Let’s back up now to the very beginning of my fertility journey. In the fall of 2009, I married the man of my dreams. Marrying Kyle is the best decision I’ve ever made in my whole life, despite what my crazy parents still think.
We told ourselves that we would simply be married for a year before we started a family. We listened to our cousin Catherine who told us that it would be difficult enough just getting used to living with each other in the first year. Your marriage needs to be strong first, she said, and after all, you have plenty of time to have babies.
Plenty of time. I hate that phrase. It’s similar to You’re young. That kind of s**t is both patronizing and in most cases completely wrong. Telling me I’m young and I have plenty of time is meaningless when I have one ovary full of sh**ty eggs and another ovary that gave up the ghost on IVF #3.
But I digress.
On our one-year anniversary, Kyle and I went out to dinner and shyly brought up the baby-making topic. We realized that we had both been ready to start a family long before the year was up. We went home and started trying immediately.
That month, the very first time I ovulated, I got pregnant. Kyle didn’t believe me at first because the home pregnancy test was one of those First Response ones with the super-faint pink lines. I knew it was right, though, and I figured he’d believe me soon enough. Two days later I took a second test and that double pink line practically jumped off the stick the instant it got wet.
I bought What To Expect When You’re Expecting, Kyle bought a baby brain development book, and we read them in bed together every night before we went to sleep. I joined a September Due Date forum and signed up for an online baby newsletter that told me my baby was the size of a kidney bean. I started making lists of potential baby names.
At 8 weeks we had our first ultrasound appointment and we saw our little baby’s heart beating on the monitor. I remember saying, “There’s really a baby in there!”
Kyle immediately forgot that we weren’t supposed to officially announce the news until the end of the first trimester, so in the car after our appointment, he called all 8 of his immediate family members. Then he went back to work and told everyone there. Meanwhile I went straight to lunch with a good friend who oohed and aahed over my ultrasound pics. A week or so later we had my parents over for lunch and gave them mugs declaring them “Best Grandma” and “Best Grandpa.” My dad figured it out before he even saw what the mug said, but my mom’s reaction was priceless. She stared at it for a moment, her wheels turning, and then her jaw dropped and her eyes widened. For a split second I thought she might faint.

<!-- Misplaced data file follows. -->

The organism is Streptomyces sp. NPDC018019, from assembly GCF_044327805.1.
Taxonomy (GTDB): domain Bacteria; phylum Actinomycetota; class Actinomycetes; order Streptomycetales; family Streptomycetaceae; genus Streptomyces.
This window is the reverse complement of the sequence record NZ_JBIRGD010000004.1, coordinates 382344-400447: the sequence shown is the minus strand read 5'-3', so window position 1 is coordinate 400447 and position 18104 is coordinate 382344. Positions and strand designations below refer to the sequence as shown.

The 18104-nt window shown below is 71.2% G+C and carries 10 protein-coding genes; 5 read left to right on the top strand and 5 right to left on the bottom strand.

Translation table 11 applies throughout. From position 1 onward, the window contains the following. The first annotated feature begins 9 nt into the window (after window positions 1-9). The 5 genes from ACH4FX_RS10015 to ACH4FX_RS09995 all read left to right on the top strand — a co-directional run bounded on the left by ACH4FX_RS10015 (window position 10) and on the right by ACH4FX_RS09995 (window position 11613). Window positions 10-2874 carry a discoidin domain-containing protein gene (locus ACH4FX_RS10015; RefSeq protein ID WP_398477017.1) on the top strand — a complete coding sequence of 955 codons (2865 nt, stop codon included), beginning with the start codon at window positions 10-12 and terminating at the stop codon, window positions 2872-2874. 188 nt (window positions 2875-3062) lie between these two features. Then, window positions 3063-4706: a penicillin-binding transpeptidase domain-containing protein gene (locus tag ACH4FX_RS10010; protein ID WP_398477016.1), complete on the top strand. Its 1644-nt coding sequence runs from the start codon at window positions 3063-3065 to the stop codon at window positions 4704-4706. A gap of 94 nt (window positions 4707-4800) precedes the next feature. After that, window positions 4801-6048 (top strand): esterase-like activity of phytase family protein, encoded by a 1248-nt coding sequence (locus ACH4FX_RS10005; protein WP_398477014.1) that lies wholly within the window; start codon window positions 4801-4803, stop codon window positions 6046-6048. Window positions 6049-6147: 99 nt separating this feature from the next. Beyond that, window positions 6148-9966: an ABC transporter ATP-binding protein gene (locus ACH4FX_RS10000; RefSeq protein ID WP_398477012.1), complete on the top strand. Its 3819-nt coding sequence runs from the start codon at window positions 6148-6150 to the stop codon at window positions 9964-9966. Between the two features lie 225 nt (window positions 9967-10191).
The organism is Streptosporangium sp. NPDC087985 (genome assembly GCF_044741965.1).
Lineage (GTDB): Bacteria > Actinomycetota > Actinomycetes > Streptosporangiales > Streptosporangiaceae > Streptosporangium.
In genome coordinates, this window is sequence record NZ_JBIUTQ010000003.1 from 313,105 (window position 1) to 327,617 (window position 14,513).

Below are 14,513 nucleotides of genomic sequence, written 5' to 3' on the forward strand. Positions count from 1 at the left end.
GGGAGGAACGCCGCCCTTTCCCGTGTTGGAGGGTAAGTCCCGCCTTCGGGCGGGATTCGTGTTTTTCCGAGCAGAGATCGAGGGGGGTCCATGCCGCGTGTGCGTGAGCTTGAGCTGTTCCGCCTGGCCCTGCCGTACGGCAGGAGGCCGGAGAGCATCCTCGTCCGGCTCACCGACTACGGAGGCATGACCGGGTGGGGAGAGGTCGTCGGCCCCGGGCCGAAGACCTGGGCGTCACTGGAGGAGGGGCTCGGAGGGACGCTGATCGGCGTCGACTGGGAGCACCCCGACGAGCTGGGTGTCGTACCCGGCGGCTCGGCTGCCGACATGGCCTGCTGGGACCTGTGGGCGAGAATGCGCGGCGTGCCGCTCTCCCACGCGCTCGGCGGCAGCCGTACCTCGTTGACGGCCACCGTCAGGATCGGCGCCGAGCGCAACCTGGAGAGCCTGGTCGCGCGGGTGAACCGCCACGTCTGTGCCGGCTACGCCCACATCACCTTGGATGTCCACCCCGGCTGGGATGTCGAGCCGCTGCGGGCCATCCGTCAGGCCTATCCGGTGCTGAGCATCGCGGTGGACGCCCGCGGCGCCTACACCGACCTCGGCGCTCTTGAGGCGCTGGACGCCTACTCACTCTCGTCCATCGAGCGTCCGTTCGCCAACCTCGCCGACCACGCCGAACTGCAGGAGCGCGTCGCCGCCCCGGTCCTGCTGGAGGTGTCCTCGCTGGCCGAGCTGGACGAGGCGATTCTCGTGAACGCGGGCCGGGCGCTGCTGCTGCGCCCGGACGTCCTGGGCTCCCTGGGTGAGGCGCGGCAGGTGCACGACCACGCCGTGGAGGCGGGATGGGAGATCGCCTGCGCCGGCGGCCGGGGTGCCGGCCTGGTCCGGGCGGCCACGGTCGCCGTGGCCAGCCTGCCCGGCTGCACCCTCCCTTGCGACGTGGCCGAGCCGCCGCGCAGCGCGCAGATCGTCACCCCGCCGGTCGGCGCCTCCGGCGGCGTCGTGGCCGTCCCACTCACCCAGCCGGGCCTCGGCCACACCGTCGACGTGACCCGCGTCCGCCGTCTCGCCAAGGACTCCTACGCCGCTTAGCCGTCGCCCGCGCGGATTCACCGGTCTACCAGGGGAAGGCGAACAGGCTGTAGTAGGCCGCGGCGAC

My mom and I had some good times swapping pregnancy stories. I’d experience some pregnancy symptom and I’d call her up to ask if she’d had the same thing. It was fun to have something to talk about again. Our relationship had been strained since I married Kyle.
My morning sickness was debilitating; I hadn’t heard of the anti-nausea medications like the ones Princess Kate took. I spent a lot of time in bed. Kyle eventually got irritated that he had to do so many of the household chores; ooh, poor husband. Not exactly a perfect spouse moment.
At 12 weeks I figured I was almost at the 13-week first trimester mark, so I told a few friends at a party. I also felt it was important to break the news to my friend Lena, who had been struggling with infertility for 3 years. She was happy for me but later admitted that she had hung up the phone and cried.
The very next day I started spotting, signaling the beginning of the end for me.